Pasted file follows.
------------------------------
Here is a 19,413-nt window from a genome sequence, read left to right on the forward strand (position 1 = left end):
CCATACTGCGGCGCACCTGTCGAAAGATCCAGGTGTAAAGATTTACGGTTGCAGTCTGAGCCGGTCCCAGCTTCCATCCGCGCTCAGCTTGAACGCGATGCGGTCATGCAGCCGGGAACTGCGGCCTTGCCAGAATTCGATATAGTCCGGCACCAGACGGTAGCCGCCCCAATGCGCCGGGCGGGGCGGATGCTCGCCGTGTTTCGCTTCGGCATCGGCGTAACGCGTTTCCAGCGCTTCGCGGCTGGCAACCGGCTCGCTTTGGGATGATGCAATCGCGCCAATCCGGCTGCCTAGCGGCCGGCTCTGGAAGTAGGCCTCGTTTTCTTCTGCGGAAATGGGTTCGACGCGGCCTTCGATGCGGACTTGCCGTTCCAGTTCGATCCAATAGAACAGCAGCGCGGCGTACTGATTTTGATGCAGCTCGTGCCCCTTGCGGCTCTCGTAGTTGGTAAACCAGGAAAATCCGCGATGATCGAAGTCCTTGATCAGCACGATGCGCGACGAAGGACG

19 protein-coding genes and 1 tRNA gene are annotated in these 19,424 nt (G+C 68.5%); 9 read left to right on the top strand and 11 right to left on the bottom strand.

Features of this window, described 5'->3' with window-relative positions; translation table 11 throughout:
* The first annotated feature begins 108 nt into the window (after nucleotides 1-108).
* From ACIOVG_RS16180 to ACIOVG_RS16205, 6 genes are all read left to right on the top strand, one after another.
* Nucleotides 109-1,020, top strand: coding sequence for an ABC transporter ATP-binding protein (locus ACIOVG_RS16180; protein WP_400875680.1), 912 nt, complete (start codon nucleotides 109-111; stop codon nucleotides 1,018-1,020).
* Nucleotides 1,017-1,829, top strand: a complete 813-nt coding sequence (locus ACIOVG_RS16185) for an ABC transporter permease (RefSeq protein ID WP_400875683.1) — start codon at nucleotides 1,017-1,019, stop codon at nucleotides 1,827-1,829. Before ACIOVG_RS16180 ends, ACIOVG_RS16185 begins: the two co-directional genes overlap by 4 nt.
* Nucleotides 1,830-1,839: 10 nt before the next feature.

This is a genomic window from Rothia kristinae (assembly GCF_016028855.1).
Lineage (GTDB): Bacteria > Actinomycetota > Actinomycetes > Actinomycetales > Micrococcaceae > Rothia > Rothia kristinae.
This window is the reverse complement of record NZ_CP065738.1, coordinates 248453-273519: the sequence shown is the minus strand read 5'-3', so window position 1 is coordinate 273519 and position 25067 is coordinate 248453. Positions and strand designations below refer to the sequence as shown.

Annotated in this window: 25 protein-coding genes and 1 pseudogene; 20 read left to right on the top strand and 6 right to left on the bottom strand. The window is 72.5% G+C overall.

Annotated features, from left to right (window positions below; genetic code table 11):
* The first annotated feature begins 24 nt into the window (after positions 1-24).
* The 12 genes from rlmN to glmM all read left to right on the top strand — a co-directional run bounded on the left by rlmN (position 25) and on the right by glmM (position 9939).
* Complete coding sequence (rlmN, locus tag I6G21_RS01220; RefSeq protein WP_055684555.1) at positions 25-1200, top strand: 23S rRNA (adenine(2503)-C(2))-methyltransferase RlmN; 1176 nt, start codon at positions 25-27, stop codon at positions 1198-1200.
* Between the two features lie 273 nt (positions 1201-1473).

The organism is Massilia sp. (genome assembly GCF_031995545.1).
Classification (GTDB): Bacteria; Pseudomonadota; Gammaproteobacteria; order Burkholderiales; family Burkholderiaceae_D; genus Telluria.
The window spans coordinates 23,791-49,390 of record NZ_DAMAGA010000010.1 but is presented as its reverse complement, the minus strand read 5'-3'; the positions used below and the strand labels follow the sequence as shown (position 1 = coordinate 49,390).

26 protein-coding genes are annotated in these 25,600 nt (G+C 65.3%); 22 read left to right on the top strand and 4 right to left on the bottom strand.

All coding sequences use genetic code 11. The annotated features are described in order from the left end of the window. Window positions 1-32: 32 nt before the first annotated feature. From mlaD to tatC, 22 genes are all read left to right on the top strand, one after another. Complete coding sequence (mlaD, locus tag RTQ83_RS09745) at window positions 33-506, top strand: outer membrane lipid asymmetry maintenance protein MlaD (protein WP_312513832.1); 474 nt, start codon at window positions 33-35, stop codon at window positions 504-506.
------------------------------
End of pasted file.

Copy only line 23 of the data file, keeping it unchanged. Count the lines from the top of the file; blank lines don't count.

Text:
All coding sequences use genetic code 11. The annotated features are described in order from the left end of the window. Window positions 1-32: 32 nt before the first annotated feature. From mlaD to tatC, 22 genes are all read left to right on the top strand, one after another. Complete coding sequence (mlaD, locus tag RTQ83_RS09745) at window positions 33-506, top strand: outer membrane lipid asymmetry maintenance protein MlaD (protein WP_312513832.1); 474 nt, start codon at window positions 33-35, stop codon at window positions 504-506.